Jon Cranfield

TDS (total dissolved solids)

In Uncategorized on August 18, 2010 at 9:40 am

I am planning to buy a new conductivity meter to measure the amount of ‘pollution’ within ponds that I will be surveying in the future. I have a TDS meter which I previously used for my marine fish tank – its uses ‘conductivity’ to determine a TDS reading in parts per million (ppm). I used to produce Reverse Osmosis Treated water to make up fresh salt water required to maintain a marine aquarium.

The readings I needed to get to make tap water safe was 0 ppm though this process wasted a lot of water up to 4 times the amount produced for the aquarium. I fear that using RO water would make very clean (I assume) water available to a new garden pond though I think the environmental cost would be too great. The next best thing is to use rainwater collected off my garage roof and into a large water butt fashioned from a large fruit juice concentrate barrel. The creation of ‘clean water’ ponds is important to provide the best conditions for pond wildlife. Pond Conservation use conductivity meters as a proxy measure of the amount of nutrients or pollutants within a pond. I think that the TDS meter can be also be used to provide a similar measurement (until I can get hold of a conductivity meter).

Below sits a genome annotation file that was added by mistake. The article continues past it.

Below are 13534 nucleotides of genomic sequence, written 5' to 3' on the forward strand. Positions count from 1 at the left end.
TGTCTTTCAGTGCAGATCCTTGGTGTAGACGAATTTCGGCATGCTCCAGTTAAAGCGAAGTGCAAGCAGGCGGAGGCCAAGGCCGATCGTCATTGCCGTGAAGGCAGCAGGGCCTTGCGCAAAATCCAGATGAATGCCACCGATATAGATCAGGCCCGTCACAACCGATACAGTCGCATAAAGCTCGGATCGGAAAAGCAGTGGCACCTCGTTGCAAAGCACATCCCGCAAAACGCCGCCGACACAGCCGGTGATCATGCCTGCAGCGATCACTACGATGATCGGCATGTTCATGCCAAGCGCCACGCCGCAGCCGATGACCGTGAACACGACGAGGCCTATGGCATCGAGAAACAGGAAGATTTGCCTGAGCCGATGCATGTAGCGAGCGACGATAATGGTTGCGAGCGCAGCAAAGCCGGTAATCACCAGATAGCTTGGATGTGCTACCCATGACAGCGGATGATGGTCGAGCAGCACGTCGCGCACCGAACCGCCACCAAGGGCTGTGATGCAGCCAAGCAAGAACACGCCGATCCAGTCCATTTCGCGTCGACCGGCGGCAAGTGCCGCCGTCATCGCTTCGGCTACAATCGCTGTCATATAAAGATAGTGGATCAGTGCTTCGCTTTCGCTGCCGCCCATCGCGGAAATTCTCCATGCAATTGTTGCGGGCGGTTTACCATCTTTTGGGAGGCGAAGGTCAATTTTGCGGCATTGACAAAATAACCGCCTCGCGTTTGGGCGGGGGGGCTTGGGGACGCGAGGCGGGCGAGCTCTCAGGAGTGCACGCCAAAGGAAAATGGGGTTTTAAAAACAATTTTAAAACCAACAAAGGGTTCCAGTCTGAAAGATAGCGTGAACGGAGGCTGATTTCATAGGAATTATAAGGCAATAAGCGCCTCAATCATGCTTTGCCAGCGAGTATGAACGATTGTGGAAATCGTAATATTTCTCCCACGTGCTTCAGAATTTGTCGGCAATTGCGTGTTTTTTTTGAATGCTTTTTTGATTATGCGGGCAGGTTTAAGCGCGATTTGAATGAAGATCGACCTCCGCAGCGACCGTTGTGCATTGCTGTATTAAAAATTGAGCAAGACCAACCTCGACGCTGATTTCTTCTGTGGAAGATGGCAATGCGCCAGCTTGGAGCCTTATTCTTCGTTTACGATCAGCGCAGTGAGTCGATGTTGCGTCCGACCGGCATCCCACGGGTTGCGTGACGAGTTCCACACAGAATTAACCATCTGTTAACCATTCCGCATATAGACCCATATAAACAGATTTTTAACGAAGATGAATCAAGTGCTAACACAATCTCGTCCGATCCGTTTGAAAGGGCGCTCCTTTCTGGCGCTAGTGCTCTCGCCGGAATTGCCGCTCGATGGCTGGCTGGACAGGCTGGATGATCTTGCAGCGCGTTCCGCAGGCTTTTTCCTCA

I took a reading of my garden pond water and you can see that it is 67ppm which I think is favourable compared to tap water which has a reading of 280ppm.

A conversion of these figures to micro siemens per cm – Tap water438 microS/cm – Pond water – 105microS/cm – I hope that this shows that the pond is reasonably clean

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